Tens of millions of Americans feel betrayed by a society that seems to place materialism and selfishness above moral values. They know that "looking out for number one" has become the common sense of our society, but they want a life that is about something more --- a framework of meaning and purpose to their lives that would transcend the grasping and narcissism that surrounds them. Sure, they will admit that they have material needs, and that they worry about adequate health care, stability in employment, and enough money to give their kids a college education. But even more deeply they want their lives to have meaning --- and they respond to candidates who seem to care about values and some sense of transcendent purpose...Can anyone deny the truth of what the writer states? Can anyone deny the fundamental reality that given the right focus and direction, liberal values will appeal to many? I for one, have no doubt of that. I share some of the writers ideas and thoughts. I may not agree with all his politics, but like Patrick Moynihan, Rabbi Lerner cannot be dismissed simply because of his political affiliations. We would do well to read and understand his points of view and ideas, if for no other reason that they are sound and contain more than a kernel of truth.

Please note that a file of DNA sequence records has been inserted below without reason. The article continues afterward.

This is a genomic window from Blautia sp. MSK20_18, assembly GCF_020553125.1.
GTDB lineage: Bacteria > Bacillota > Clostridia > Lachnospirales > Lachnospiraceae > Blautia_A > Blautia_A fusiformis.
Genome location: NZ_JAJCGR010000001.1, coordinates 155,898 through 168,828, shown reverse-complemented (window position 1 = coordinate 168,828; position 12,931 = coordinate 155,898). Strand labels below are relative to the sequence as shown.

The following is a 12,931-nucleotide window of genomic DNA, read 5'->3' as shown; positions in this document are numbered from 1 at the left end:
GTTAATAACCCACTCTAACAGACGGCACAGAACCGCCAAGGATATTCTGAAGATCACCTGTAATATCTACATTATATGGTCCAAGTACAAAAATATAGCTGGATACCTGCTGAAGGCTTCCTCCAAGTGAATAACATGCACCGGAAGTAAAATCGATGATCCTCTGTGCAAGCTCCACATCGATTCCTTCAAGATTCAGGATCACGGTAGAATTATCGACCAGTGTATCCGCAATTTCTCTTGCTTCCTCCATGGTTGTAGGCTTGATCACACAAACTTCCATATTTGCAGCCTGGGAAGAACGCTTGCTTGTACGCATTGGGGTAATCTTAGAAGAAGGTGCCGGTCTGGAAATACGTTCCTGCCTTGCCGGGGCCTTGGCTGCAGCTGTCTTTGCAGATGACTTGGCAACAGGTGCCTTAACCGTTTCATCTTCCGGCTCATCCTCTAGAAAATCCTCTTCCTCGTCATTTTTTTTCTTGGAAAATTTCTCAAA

Yet to move in this direction, many Democrats would have to give up their attachment to a core belief: that those who voted for Bush are fundamentally stupid or evil. Its time they got over that elitist self righteousness and developed strategies that could affirm their common humanity with those who voted for the Right. Teaching themselves to see the good in the rest of the American public would be a critical first step in liberals and progressives learning how to teach the rest of American society how to see that same goodness in the rest of the people on this planet. It is this spiritual lesson --- that our own well-being depends on the well-being of everyone else on the planet and on the well-being of the earth- a lesson rooted deeply in the spiritual wisdom of virtually every religion on the planet, that could be the center of a revived Democratic party. Yet to take that seriously, the Democrats are going to have to get over the false and demeaning perception that the Americans who voted for Bush could never be moved to care about the well being of anyone but themselves. That transformation in the Democrats would make them into serious contenders.